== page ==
The first part of this two-part series (intended for Boards and executive leadership) showcases the significant opportunities Gen AI presents around managing third-party relationships, including actionable insights and use cases. As well as considering evolving technology trends, this article also discusses the new risks that Gen AI can create for organizations.
Lucy’s journey to work is interrupted by an alert on her mobile. There is abnormal congestion at a supplier’s logistics center that is likely to delay a critical shipment, resulting in the failure to meet their commitment to their top customer. Despite the weak signal on the train, her friendly chatbot is available online and is immediately able to offer a selection of re-routing choices together with the associated costs, carbon emissions and related compliance requirements. Given the recent spate of disruptions in that specific area, Lucy’s CEO had already asked her to locate alternative suppliers following discussions at a recent Board meeting. By using another chatbot to scout around for alternative suppliers, she already made significant progress on this. Its latest features go a step further by generating reports to help with the due diligence of potential suppliers, based on a deeper dive into related data. This Gen AI-based system also offers further potential to track and trace critical subcontractors to be able to include them in future alerts, where relevant.
In this section, we relate the growing opportunities of Gen AI to third-party management using three of the most popular types of use cases in organizations:
Organizations that embrace Gen AI will emerge as the clear winners in leveraging third-party relationships
We hope that this article has been useful to reinforce your understanding of how Gen AI transforms the way in which you manage your extended enterprise. As always, the future is already here, it’s just not evenly distributed. Only a small number of organizations have started reimagining their business strategies, operations and markets to optimize collaborative intelligence by judiciously blending human capital and AI. This has created a significant opportunity for the potential fast followers.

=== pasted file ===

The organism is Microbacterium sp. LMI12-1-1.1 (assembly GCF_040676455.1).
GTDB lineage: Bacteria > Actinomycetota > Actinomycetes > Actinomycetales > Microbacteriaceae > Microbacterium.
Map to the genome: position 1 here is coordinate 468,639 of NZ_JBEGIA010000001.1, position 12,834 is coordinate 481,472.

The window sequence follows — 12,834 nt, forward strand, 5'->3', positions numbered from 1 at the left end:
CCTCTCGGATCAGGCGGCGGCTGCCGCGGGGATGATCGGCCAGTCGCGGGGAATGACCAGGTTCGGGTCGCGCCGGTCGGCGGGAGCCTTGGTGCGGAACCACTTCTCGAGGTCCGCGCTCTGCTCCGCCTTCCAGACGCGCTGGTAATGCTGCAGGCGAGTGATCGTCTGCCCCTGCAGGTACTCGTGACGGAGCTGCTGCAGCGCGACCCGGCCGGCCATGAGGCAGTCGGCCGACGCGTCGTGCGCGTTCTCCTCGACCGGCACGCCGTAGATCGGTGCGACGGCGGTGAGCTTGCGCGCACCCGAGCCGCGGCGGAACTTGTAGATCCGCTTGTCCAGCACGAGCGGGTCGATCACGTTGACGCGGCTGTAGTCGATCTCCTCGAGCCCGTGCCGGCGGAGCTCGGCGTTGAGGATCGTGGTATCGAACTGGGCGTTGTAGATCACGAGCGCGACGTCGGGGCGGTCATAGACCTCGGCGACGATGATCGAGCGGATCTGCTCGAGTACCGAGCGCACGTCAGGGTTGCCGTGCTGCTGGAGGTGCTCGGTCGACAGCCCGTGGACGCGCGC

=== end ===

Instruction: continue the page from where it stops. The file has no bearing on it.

But in this journey ahead, there is no one size that fits all. Each organization must carefully craft out its path for the most strategic use of AI, rather than just emulating others, recognizing the nuances of differing contexts or settings. Those that succeed in doing this well will be able to continually reposition themselves to lead in the marketplace by rethinking how they manage their extended enterprise.
This research-based article has been co-authored by Kristian Park, Global Lead Partner and Dr Sanjoy Sen, Head of Research for the Extended Enterprise team at Deloitte UK. Dr Sen is also a part-time co-director of the Masters program on AI and Business Strategy at Aston University, UK. Other key contributors include Dan Kinsella, Partner, Risk and Financial Advisory, Deloitte & Touche LLP , Daniel Abichandani. Partner, Risk Advisory, Deloitte Canada and Shannon Pym, Senior Manager in the Intelligence as a Service (IntaaS) team at Deloitte UK. The research is cross-sectional in nature and entails collecting data to provide a” snapshot” at one point in time. It does not aspire to be a longitudinal study involving data collection at various points over an extended period of time.
To understand how you can apply the learnings from this article to create distinctive benefits for your organization in your journey towards supply chain resilience, please get in touch with one of the contacts listed below.